When I was in 8th grade (our high school went from grades 8-12), my English teacher, Miss R. assigned The Loneliness of the Long Distance Runner by Alan Sillitoe. It was published as part of a short story collection by the same name. The story is about Smith, a disillusioned Nottingham teenager from the poor working class who is sent to a reform school for robbing a bakery.
Smith excels at running; he runs for the pure joy of the sport. It becomes his escape from the rigid class structure of post WWII England and his confinement at Ruxton Towers.
The administrators of the reform school want Smith to compete in a cross country race against a prominent public school, and they offer him preferential treatment for the last six months of his sentence if he wins.
Before the race, Smith realizes his win will make his final months “easier;” it not improve the living conditions of the other boys, so nothing will really change. His joy of running is gone – stolen by the ambitions of the administrators. In an act of defiance, Smith runs a brilliant race only to stop a few feet from the finish line. He stands perfectly still while the other runners complete the race.
I loved the story. We discussed Smith’s choices in class. Some felt he should have won the race because it was cheating not to do his best. Others worried the administrators would have found ways to keep Smith at Ruxton Towers to be their champion in other races. We had a few cross country runners in class and some other athletes, so it was interesting to hear their opinions. If you are exceptionally gifted, do you have the right to withhold that gift, or do you have an obligation to compete to the best of your abilities?
One of my fellow students showed the book to his parents. When they discovered it contained profanity, they read it to look for anything objectionable. Along with profanity, they found passages they felt were inappropriate for our grade level, criminal activity, and disrespect for authority figures. Smith, they concluded, was not an acceptable role model for impressionable adolescents. They called other parents and the school board, but not Miss R.
Miss R. was called before the school board to answer for her selection of The Loneliness of the Long Distance Runner, her teaching methods, and her interactions with students.
Students were not allowed to attend the hearing. My mother spoke at the hearing on Miss R’s behalf. She described the proceedings as devolving from parental concern over a book to a witch hunt. Several parents didn’t just want the book banned, they wanted Miss R. fired. After quick deliberation by the members of the school board, Miss R. was officially reprimanded and transferred to another high school in the district that did not have 8th graders.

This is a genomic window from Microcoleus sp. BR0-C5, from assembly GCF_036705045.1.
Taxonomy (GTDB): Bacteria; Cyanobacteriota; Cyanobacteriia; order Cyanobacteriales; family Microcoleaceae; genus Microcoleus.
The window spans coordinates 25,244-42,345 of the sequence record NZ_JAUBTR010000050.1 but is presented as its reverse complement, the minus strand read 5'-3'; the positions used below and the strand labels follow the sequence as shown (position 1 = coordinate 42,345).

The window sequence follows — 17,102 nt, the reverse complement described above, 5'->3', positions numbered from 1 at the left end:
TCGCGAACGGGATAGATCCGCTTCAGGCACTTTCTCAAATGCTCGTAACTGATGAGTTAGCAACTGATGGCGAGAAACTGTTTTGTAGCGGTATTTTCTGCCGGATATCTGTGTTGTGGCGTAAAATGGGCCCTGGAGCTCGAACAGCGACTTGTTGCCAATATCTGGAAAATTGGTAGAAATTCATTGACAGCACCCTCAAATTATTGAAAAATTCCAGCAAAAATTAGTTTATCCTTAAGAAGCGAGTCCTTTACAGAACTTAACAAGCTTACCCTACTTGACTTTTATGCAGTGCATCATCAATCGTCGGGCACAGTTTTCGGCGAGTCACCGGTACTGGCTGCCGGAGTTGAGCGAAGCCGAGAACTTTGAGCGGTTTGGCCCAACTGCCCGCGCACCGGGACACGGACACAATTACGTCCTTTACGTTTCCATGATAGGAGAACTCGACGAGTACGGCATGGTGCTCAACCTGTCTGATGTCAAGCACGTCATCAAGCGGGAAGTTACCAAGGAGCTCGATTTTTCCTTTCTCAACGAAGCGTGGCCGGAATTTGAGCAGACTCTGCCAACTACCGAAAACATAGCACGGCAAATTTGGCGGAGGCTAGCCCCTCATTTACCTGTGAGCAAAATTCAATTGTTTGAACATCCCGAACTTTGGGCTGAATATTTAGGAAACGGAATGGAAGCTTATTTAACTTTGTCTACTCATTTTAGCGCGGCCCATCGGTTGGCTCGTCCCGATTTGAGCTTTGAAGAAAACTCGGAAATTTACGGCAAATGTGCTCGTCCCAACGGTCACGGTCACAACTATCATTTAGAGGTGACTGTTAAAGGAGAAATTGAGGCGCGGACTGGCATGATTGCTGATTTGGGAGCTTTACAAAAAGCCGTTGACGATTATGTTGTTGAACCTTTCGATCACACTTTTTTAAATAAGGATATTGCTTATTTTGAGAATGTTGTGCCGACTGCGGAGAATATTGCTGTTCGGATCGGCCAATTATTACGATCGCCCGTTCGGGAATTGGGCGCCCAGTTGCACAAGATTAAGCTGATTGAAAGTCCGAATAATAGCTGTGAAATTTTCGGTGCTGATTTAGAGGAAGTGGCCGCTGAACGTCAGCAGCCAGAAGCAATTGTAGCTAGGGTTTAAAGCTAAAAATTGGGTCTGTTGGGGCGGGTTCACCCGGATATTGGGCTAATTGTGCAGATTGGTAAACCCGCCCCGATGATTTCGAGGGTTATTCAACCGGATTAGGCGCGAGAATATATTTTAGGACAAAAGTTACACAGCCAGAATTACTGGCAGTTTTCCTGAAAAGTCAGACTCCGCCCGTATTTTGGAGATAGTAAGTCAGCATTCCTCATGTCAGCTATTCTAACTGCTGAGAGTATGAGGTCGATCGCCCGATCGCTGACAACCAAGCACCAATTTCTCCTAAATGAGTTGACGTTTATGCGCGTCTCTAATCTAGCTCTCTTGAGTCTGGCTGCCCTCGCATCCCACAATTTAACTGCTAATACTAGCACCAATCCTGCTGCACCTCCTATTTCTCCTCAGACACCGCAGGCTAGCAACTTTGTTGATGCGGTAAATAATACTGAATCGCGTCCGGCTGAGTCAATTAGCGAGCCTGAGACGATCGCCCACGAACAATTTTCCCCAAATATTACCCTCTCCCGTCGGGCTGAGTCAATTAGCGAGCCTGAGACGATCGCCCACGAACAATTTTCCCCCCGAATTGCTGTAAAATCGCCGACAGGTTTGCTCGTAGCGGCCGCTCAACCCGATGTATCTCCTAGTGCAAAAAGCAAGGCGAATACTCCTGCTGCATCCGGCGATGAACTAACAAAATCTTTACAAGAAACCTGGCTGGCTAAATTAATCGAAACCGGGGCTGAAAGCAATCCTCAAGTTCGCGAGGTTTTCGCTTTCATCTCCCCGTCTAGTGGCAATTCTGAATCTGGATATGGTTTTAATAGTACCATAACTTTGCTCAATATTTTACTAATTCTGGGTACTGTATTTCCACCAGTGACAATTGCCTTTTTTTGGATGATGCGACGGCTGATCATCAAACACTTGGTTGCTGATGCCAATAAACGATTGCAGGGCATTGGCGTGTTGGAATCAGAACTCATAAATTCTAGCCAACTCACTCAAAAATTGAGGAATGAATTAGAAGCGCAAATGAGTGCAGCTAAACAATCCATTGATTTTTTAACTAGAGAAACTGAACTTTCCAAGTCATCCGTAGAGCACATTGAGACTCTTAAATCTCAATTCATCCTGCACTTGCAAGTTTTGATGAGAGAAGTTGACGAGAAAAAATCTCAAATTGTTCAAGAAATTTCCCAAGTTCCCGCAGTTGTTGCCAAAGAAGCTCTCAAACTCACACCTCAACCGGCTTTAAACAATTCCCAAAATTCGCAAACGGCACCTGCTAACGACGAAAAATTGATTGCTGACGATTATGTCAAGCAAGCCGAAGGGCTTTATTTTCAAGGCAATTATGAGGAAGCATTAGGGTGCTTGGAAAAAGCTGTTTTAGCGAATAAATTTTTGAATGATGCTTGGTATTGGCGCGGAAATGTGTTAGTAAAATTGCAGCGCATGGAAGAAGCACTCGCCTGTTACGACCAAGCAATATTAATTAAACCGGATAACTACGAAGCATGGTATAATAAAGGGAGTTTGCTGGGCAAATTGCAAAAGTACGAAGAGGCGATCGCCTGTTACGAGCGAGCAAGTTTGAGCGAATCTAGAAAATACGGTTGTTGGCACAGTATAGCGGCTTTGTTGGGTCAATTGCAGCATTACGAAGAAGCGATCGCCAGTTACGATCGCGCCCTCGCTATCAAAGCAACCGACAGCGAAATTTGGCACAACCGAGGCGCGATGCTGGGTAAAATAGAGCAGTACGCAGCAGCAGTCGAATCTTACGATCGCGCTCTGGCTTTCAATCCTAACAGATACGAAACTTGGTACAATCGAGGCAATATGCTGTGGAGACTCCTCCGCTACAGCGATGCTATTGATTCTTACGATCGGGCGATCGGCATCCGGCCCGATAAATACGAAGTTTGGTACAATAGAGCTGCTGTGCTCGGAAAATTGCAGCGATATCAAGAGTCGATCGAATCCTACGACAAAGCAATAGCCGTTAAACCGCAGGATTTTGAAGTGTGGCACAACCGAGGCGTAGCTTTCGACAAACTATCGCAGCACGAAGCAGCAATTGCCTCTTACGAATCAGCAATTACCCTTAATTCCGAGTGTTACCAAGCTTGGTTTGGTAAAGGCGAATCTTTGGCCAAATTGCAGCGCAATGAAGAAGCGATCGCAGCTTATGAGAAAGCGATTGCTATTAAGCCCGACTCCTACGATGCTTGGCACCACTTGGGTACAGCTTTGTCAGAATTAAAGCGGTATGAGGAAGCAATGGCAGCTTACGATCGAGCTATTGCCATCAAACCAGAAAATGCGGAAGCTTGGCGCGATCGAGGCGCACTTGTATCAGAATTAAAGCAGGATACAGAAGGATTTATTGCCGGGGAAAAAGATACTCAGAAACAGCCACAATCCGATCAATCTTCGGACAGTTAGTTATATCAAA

I was angry and confused. The parents who complained were all good people. Their children were my friends. These parents wanted to do what they thought was best for their children. They were honest, hard-working, caring people you could count on in times of need. How had this happened?
The more I read, the more I questioned their behavior. When I had children, I started to understand, but not agree with their actions. The year before high school is an important one – a transition from child to young adult.
As parents, one of the hardest things we do is let our children grow up and think for themselves. We want to protect them from anything we feel they are not mature enough to handle, but we can’t. We have to pick our battles, and we have to trust the schools and the teachers educating our children to determine age appropriate reading material. We have to read with an open mind and teach our children to read with open minds. If you go looking for something objectionable, you will find it.
The American Library Association’s Office of Intellectual Freedom maintains a list of frequently challenged children’s books such as all of Judy Blume’s novels, J.K. Rowling’s Harry Potter series, the Junie B. Jones and Captain Underpants book collections, and even Green Eggs and Ham by Dr. Seuss.
If you are concerned about what your child is reading, contact his or her teacher and discuss your concerns with an open mind. Once our kids reach high school, we need to let them make their own decisions about books. Be available in case they want to talk about what they are reading, but be supportive and be there with an open mind.